How to account for employee benefits under the new standard.
Disclosure of ‘employee benefits’ is not covered by a current UK standard. Companies Act 2006, section 411 requires certain information regarding staff numbers and costs, though this disclosure is NOT required of entities within the small companies’ regime.
The costs to be disclosed are wages and salaries paid or payable, social security costs incurred and other pension costs incurred. There is no explicit guidance in UK GAAP relating to other employee benefits, such as paid annual leave or paid sick leave. (Though it is mentioned obliquely in paragraph 11(b) of FRS 12.)
Section 28 of the standard deals with employee benefits, defined as ‘all forms of consideration given by an entity in exchange for service rendered by employees, including directors and management’. The cost of accumulating compensated absences is required to be measured and recognised in the financial statements. Therefore an entity that has employees that have untaken holidays at the balance sheet date that will be paid for in the next financial year will need to make an accrual for such entitlements.
The main impact on financial reporting, which will only impact on those entities that did not previously include an accrual for holiday pay, will be increased employee costs hitting the profit or loss (statement of income) and therefore affecting the results of the entity and reducing its distributable profits. It is difficult to gauge how material the effect could be, and will of course vary depending on the number of employees, the size of their holiday entitlement and the timing of the entity’s year end in relation to the holiday season. Additionally there will be an increase in creditors due within one year; this is where the standard stipulates that the entity shall present the amount accumulated at the year end.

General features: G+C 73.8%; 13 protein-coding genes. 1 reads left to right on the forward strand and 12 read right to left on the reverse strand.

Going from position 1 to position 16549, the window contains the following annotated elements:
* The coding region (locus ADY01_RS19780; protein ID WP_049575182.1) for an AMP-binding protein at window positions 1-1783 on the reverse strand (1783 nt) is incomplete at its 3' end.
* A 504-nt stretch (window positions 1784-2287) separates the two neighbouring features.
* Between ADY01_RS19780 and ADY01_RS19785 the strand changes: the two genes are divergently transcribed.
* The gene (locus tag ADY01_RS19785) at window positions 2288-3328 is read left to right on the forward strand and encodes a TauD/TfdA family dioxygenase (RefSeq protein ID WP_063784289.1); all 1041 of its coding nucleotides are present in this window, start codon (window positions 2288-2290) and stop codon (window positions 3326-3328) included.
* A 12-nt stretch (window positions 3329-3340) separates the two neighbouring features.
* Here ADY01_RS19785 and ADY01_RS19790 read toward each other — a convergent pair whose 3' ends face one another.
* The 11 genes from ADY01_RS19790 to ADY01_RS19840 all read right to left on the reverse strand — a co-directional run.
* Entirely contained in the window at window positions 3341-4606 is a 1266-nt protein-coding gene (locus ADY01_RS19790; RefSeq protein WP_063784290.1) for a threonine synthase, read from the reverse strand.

The calculation of accumulating compensated absences represents additional work for the entity, as there was no previous requirement to disclose this information, so most entities would not formerly have collated the information. However, an advantage to this is that there will be a more uniform approach to this issue going forward, meaning that accounts will be more comparable in future. ‘Old’ GAAP was fairly unclear, so previously some entities did provide for accrued holiday pay and some didn’t; and for those that did, many differing methods may have been used.
The transition section of the standard is silent on the treatment of employee benefits and accordingly the general transitional procedures in FRS 102 will apply on first-time adoption, ie assets and liabilities will be recognised, reclassified and measured as at the transition date in accordance with FRS 102 (resulting in an accrual for untaken holiday pay to be included as at that date).
The changes will have a minimal effect for corporation tax purposes. A likely scenario for those companies who have not previously accrued for holiday entitlement at the year-end is that their staff costs will increase in the year of transition, leading to a reduction in its corporation tax liability for the transitional year.
Corporation Tax 2009, s1288 requires that any employee’s remuneration, including directors’ bonuses, accrued for in the accounts will be disallowed for corporation tax purposes unless paid within nine months of the year-end. Similar provisions exist for unincorporated businesses at Income Tax (Trading and Other Income) Act 2005, s36.